Then a wild flurry of hugging began the celebration of the arrival of the Royal Family at barn hill.  

Suddenly, Rowan took off running up the hill. 

“We promised to light a signal fire upon your arrival,” said Sir Andrew. 

Mirabel’s eyes followed Rowan up the hill. Looking toward his destination, she saw something she had not noticed before, a great pile of dead branches some distance from the barn. 

“That must be the pile of wood that Roland made but never used as a signal fire,” said Mirabel. Many weeks ago, I watched from the bell tower in town for a fire that was never lit. When Roland did not light the signal fire, Rowan and I had the job of running to barn hill to help him.” 

“What sort of help did Roland need?” asked the Queen, remembering how everyone at the castle had wondered why Roland could not go to the foothills.

“When we arrived at barn hill, the cow named Giselle had just birthed a calf. Roland told us she was worn out from the birth and not strong enough to walk to the foothills. So, we stayed with her and the calf until they were both ready to travel.” 

“We were guessing Roland needed help with a cow that was unable to walk very far,” said the King. 

“Rowan left a pan of embers in a covered pot behind the heap of wood,” said Sir Andrew. “It won’t take him long to start the signal fire. It was Roland’s suggestion to light the signal fire when everyone from the castle arrived. He is eager to know that Agnes is at barn hill.”

“Let’s join Rowan,” said the King, starting to walk up the grassy hill.

Ellyn found the poles she had used when skiing across the mud. She took the kitchen cat from Cook Agnes and handed her the poles. “These will help you climb,” she said. “My cousins and I will walk with you in case you need help getting up the hill, she said.” 

Halfway up the rise, Ronduin stopped and turned to look across the sea of mud at the castle. “These are strange times,” he thought.”It seems odd that I should feel overjoyed to leave my beautiful home, with my own soft bed, in my own lovely bedroom, to sleep with a gaggle of people on a hard floor in a barn.”

Now the faster hill climbers all stopped and turned to look across the mud toward the lonely castle. They waited for Cook Agnes and her helpers to catch up to them, and then the Queen said, “We are very grateful to you, Ellyn and to your cousins and to Mirabel for rescuing us from the castle.”

“Thank you so much,” said the King, “for helping us end our time of solitude.”  

“We are happy to help,” said Ellyn. 

And so it was that a parade of rescuers and the rescued, along with Sir Andrew, slowed to the speed of Cook Agnes so they would all reach the their destination together. Just as they arrived at the top of the hill, the entire heap of wood burst into bright flames and a coil of smoke lifted toward the sky. Rowan was the first to raise his voice in a loud cheer. Then Ellen and her cousins joined in and soon Ronduin, Mirabel, Cook Agnes, Sir Andrew and the Queen and the King joined in whooping and hollering as the flames leaped and the smoke rose ever higher.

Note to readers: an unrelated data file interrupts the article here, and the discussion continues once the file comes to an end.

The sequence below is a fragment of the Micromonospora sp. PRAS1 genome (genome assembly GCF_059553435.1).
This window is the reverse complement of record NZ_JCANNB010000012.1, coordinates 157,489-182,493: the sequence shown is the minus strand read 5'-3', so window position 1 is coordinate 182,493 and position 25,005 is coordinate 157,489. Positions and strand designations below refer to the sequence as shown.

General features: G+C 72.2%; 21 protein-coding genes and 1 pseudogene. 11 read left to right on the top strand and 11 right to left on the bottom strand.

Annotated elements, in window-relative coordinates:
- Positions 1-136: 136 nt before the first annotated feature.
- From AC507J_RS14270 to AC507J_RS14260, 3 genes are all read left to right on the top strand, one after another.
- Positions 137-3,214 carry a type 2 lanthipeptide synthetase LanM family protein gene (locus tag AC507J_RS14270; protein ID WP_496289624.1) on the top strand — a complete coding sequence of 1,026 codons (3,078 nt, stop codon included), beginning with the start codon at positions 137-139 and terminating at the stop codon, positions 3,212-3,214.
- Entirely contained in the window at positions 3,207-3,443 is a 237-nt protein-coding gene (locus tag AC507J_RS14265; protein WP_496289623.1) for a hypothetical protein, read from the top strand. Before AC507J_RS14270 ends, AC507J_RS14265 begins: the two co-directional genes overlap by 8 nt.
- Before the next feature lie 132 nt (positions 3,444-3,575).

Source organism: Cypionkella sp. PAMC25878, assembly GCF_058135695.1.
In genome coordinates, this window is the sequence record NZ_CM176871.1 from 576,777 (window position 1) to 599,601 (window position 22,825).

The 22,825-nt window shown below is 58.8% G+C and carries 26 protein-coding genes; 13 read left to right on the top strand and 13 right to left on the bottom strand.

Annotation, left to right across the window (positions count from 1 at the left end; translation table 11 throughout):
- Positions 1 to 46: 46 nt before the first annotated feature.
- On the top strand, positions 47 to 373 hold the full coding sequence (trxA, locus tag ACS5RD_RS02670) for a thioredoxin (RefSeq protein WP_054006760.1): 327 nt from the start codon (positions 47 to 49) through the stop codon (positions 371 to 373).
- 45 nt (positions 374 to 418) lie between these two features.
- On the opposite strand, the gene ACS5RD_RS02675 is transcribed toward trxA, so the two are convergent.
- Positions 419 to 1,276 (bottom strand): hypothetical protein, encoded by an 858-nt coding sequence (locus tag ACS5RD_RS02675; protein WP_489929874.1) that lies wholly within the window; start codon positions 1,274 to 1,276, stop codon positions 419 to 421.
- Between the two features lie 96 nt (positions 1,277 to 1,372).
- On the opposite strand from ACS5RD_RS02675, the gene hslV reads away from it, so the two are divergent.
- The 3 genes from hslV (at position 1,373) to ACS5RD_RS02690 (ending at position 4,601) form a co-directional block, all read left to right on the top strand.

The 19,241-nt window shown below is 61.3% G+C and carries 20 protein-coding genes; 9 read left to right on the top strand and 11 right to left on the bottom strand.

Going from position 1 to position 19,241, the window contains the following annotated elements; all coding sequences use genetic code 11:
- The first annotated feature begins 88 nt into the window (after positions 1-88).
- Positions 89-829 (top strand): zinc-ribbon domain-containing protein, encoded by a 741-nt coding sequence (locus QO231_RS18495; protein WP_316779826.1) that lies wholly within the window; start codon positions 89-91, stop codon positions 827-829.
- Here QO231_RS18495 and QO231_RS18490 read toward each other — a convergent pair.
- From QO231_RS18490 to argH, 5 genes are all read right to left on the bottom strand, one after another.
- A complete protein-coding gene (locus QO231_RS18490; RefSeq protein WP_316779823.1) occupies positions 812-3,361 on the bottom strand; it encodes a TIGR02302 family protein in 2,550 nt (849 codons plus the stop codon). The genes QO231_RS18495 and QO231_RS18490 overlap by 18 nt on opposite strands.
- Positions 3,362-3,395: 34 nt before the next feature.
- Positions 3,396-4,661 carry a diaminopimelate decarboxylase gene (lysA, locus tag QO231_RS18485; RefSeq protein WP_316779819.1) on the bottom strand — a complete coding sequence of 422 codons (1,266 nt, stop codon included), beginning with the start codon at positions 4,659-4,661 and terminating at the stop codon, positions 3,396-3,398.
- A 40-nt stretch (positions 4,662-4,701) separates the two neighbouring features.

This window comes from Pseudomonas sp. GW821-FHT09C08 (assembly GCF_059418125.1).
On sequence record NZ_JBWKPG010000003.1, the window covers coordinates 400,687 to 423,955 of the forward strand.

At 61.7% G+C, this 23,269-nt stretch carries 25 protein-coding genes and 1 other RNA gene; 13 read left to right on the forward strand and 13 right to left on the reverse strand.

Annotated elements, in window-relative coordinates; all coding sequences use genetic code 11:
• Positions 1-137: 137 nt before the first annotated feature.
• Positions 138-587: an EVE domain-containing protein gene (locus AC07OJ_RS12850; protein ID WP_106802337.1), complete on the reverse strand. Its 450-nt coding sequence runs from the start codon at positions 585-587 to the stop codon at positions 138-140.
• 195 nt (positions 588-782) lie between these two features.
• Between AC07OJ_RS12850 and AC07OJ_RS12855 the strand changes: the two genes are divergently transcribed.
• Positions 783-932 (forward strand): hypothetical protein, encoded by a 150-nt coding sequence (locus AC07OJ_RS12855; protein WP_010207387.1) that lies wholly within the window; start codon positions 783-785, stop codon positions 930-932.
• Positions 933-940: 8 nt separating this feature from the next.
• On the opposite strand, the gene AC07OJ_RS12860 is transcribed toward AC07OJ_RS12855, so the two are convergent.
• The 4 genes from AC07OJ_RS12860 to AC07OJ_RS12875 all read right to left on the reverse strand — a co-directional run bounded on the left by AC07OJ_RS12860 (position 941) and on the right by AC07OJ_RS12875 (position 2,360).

***

At the foothills, the last of the planting had been completed just that morning and now everyone had gathered between the barn and Disappearing Brook, hoping to learn that the rescuers and the rescued  had reached barn hill. Some, including Roland, sat leaning against the barn wall. For awhile they chatted about plans for the festival. And then they grew quiet, for they were exhausted from the weeks of planting. Eyes closed and an occasional snore was heard. 

The children had worked hard too, yet they were not sleepy. Some sat in the small meadow downhill from the barn weaving bright meadow flowers into garlands. Others waded in the brook in search of frogs. 

Now a girl, sitting with her skirt laden with orange flowers, jumped to her feet, the bright blossoms tumbling to the ground.

“Look, look,” she shouted, pointing toward the sky. “It’s smoke rising from barn hill!”

Everyone ran to the meadow for a good view and, as the smoke spiraled into the blue sky, they began to cheer, shouting joyfully in celebration of the rescue. 

Roland, however, was quiet and thoughtful by nature. While he did not shout, he smiled, a warm, grateful smile. He looked out across the muddy fields and knew that the kingdom still faced challenges. Yet so much had been accomplished. The fields had been planted. They would have food for the winter.The Royal family had been rescued. And his sister Agnes was no longer stuck in a castle surrounded by a sea of mud. 

For a moment, Roland watched the plume of smoke, swirling ever upwards, his heart feeling that it could burst with relief and gratitude. And then he thought, ” tomorrow I will leave my animals under the care of a few of these good children and I will make a joyful journey back to the barn to see my sister with my own eyes.”